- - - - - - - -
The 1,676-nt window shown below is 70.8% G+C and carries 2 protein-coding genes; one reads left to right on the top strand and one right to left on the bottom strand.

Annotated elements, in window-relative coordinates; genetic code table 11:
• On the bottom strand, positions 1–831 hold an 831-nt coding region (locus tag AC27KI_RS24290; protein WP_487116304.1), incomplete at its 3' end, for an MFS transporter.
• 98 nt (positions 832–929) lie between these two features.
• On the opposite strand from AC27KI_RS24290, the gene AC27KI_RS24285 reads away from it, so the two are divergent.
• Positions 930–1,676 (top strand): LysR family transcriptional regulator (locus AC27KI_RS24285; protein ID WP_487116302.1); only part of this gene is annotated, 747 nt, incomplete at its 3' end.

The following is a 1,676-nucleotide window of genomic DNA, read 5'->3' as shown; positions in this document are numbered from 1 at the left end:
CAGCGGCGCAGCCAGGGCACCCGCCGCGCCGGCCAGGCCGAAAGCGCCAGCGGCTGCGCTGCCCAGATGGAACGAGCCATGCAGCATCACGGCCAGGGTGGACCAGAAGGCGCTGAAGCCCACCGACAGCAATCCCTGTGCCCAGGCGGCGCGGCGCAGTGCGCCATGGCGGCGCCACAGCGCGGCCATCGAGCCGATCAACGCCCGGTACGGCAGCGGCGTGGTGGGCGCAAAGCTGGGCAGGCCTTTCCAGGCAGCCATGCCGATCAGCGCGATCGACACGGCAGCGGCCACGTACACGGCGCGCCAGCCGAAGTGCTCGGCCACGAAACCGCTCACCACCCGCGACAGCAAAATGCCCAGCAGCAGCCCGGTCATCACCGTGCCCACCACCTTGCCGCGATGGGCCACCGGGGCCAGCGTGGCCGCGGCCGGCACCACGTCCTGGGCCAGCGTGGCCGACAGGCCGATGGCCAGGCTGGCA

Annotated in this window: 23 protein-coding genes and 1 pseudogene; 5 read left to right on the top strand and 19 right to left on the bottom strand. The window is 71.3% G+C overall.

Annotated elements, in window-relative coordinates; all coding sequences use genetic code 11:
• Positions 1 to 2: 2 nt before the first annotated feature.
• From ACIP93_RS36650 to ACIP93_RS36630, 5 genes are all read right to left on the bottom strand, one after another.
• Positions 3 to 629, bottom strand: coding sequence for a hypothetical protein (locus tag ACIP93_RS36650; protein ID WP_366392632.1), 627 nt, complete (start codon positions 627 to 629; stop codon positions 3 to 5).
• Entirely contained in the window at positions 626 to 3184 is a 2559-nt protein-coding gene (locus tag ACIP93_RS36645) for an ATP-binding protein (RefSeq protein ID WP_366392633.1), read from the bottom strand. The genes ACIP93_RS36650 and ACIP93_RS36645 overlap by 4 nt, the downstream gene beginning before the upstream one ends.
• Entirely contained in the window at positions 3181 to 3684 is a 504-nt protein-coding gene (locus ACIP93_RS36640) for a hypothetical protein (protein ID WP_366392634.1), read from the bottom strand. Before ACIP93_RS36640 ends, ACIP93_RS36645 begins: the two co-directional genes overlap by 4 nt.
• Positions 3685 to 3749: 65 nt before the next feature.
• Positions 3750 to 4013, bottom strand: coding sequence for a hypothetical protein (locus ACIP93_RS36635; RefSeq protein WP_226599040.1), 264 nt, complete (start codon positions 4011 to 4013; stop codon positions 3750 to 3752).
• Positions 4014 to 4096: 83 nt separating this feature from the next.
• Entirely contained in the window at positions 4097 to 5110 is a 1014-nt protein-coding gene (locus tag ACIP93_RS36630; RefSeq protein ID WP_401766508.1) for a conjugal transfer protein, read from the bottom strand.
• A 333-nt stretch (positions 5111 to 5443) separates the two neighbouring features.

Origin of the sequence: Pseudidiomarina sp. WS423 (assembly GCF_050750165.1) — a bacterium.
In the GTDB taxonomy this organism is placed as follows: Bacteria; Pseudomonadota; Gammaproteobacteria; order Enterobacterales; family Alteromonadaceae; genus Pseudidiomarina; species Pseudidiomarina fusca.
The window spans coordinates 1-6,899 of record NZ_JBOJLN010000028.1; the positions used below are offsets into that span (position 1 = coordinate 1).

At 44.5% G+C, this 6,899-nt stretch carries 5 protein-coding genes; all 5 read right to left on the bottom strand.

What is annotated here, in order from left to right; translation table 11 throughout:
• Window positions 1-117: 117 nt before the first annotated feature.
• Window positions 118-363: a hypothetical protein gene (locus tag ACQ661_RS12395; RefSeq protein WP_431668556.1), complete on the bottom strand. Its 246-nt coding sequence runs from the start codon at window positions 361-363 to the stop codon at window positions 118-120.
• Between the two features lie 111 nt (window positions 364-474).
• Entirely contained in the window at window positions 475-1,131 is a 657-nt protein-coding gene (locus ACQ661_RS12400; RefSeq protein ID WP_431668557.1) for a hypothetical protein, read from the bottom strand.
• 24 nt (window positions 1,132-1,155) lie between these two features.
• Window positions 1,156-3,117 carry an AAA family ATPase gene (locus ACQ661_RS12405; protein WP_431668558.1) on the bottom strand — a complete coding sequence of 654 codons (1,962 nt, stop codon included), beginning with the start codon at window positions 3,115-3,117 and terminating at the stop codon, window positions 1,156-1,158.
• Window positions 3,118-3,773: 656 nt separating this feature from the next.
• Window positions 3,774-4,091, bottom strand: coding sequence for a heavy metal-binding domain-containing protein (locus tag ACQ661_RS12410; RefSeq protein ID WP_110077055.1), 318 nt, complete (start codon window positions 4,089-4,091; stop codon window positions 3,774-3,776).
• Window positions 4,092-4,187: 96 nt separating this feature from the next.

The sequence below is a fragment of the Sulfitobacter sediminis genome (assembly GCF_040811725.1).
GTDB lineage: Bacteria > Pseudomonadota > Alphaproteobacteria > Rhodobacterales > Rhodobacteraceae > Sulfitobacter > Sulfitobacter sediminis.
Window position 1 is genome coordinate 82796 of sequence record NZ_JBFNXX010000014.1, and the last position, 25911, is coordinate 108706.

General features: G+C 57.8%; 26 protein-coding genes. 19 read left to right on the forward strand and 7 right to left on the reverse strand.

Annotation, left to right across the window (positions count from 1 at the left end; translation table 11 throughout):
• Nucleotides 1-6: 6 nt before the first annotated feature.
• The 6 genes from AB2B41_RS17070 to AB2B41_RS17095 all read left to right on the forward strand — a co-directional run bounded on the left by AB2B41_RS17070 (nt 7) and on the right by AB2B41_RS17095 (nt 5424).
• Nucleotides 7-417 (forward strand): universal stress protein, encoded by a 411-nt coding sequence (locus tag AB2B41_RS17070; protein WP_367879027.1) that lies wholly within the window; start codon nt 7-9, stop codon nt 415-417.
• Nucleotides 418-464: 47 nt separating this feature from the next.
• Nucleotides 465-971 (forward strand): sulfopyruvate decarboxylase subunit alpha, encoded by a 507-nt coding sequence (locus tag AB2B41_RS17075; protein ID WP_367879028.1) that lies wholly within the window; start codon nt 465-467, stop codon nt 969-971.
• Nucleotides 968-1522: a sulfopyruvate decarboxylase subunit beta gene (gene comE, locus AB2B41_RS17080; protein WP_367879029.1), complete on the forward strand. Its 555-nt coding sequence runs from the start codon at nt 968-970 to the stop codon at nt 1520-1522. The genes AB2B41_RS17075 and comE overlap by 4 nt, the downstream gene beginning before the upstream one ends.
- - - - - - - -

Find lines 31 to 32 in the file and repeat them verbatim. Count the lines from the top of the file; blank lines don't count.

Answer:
• Window positions 1,156-3,117 carry an AAA family ATPase gene (locus ACQ661_RS12405; protein WP_431668558.1) on the bottom strand — a complete coding sequence of 654 codons (1,962 nt, stop codon included), beginning with the start codon at window positions 3,115-3,117 and terminating at the stop codon, window positions 1,156-1,158.
• Window positions 3,118-3,773: 656 nt separating this feature from the next.